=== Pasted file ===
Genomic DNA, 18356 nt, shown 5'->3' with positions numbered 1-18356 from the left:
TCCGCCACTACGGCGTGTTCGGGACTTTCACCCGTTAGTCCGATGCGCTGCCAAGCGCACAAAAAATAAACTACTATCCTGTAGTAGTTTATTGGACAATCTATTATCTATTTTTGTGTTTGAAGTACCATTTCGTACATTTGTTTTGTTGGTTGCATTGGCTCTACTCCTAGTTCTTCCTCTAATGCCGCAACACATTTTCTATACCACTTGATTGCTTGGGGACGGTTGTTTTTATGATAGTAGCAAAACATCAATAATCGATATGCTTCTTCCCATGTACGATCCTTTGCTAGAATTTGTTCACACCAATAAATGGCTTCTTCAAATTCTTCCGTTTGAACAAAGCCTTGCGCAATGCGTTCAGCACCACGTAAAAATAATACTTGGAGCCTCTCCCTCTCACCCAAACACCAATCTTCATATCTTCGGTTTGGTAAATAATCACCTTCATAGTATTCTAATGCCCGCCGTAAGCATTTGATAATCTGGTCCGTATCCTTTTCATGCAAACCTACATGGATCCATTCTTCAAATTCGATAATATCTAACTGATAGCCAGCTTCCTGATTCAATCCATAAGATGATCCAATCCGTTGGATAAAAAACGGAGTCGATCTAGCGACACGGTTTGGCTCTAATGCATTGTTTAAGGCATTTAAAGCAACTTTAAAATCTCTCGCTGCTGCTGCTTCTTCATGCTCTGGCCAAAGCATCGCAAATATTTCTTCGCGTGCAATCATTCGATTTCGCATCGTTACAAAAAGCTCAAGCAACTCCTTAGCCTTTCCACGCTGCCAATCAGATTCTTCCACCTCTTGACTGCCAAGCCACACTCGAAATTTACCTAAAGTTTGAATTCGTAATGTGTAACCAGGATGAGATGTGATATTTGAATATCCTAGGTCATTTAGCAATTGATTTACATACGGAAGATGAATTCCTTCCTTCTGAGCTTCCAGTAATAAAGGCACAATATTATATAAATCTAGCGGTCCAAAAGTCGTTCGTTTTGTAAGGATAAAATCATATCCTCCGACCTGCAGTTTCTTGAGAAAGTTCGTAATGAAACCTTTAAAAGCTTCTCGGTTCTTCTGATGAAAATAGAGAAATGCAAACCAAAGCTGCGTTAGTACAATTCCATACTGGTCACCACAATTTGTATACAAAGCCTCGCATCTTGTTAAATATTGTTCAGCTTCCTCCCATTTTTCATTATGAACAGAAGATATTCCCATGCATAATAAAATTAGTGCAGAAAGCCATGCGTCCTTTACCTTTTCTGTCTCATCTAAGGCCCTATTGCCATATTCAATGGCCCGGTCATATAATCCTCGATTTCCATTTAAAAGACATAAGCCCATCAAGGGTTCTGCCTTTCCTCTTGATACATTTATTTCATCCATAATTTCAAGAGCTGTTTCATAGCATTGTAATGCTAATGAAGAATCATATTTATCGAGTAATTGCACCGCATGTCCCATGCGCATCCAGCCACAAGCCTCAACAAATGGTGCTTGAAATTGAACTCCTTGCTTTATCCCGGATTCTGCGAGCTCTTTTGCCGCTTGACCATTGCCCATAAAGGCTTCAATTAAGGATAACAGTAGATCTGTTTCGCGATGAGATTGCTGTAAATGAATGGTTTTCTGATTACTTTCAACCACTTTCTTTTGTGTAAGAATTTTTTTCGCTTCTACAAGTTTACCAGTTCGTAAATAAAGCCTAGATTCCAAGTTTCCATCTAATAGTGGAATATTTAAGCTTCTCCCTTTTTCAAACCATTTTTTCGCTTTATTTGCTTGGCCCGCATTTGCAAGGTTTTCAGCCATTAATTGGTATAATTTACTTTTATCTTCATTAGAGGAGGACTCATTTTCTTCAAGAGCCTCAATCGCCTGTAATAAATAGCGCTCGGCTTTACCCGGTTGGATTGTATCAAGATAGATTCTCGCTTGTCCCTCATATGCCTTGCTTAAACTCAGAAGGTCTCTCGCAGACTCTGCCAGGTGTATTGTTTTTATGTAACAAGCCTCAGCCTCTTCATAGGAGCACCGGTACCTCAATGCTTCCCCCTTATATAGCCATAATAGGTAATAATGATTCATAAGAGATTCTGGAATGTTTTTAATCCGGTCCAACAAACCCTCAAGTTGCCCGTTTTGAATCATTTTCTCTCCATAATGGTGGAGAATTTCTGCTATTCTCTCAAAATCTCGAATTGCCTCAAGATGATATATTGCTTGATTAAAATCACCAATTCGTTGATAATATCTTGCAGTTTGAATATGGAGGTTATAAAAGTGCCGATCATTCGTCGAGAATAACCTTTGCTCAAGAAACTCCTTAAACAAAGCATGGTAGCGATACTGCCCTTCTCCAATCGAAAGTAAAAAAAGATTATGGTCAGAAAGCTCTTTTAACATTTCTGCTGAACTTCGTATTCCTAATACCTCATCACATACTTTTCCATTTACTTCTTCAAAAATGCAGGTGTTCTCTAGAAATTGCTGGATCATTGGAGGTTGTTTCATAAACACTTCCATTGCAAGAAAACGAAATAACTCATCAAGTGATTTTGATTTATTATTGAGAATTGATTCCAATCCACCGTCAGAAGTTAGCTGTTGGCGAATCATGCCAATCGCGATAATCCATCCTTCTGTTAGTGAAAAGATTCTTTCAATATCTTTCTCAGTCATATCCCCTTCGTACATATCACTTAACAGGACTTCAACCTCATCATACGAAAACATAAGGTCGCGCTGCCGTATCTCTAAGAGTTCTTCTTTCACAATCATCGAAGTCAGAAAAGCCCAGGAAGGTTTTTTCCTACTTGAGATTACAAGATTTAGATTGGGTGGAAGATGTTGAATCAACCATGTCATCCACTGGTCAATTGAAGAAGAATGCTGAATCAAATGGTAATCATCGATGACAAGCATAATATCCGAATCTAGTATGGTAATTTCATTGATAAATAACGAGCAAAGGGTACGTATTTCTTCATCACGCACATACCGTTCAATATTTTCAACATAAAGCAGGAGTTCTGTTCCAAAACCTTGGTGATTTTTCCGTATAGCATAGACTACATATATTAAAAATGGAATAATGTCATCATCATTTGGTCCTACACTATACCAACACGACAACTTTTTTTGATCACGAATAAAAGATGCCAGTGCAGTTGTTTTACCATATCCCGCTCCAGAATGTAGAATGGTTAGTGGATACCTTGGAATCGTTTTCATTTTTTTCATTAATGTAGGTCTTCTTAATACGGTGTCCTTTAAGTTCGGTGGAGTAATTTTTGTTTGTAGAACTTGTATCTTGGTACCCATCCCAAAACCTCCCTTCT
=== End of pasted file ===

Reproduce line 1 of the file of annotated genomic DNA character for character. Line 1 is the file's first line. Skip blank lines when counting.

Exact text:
Genomic DNA, 18356 nt, shown 5'->3' with positions numbered 1-18356 from the left: